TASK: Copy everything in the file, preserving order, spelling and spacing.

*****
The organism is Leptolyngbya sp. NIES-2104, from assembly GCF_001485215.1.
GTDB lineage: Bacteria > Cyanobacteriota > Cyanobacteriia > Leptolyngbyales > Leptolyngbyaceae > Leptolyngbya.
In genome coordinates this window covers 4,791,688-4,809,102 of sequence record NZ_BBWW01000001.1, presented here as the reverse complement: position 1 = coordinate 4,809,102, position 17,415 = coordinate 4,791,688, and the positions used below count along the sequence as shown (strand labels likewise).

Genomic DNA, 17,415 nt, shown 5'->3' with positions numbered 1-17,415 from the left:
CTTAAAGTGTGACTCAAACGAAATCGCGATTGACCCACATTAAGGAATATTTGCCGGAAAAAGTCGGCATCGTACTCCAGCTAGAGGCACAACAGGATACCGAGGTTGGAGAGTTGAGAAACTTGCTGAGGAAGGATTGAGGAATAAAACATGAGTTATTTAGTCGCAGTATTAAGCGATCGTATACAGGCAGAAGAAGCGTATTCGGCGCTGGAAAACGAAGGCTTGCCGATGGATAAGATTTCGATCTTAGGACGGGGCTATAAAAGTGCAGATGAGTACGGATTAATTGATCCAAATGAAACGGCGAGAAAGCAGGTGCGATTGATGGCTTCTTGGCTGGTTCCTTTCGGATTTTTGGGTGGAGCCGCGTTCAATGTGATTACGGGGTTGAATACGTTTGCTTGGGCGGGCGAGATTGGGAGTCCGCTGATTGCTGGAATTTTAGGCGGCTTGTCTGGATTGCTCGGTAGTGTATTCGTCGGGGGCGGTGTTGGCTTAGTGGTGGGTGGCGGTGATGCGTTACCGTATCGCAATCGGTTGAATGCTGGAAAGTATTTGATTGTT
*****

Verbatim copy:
The organism is Leptolyngbya sp. NIES-2104, from assembly GCF_001485215.1.
GTDB lineage: Bacteria > Cyanobacteriota > Cyanobacteriia > Leptolyngbyales > Leptolyngbyaceae > Leptolyngbya.
In genome coordinates this window covers 4,791,688-4,809,102 of sequence record NZ_BBWW01000001.1, presented here as the reverse complement: position 1 = coordinate 4,809,102, position 17,415 = coordinate 4,791,688, and the positions used below count along the sequence as shown (strand labels likewise).

Genomic DNA, 17,415 nt, shown 5'->3' with positions numbered 1-17,415 from the left:
CTTAAAGTGTGACTCAAACGAAATCGCGATTGACCCACATTAAGGAATATTTGCCGGAAAAAGTCGGCATCGTACTCCAGCTAGAGGCACAACAGGATACCGAGGTTGGAGAGTTGAGAAACTTGCTGAGGAAGGATTGAGGAATAAAACATGAGTTATTTAGTCGCAGTATTAAGCGATCGTATACAGGCAGAAGAAGCGTATTCGGCGCTGGAAAACGAAGGCTTGCCGATGGATAAGATTTCGATCTTAGGACGGGGCTATAAAAGTGCAGATGAGTACGGATTAATTGATCCAAATGAAACGGCGAGAAAGCAGGTGCGATTGATGGCTTCTTGGCTGGTTCCTTTCGGATTTTTGGGTGGAGCCGCGTTCAATGTGATTACGGGGTTGAATACGTTTGCTTGGGCGGGCGAGATTGGGAGTCCGCTGATTGCTGGAATTTTAGGCGGCTTGTCTGGATTGCTCGGTAGTGTATTCGTCGGGGGCGGTGTTGGCTTAGTGGTGGGTGGCGGTGATGCGTTACCGTATCGCAATCGGTTGAATGCTGGAAAGTATTTGATTGTT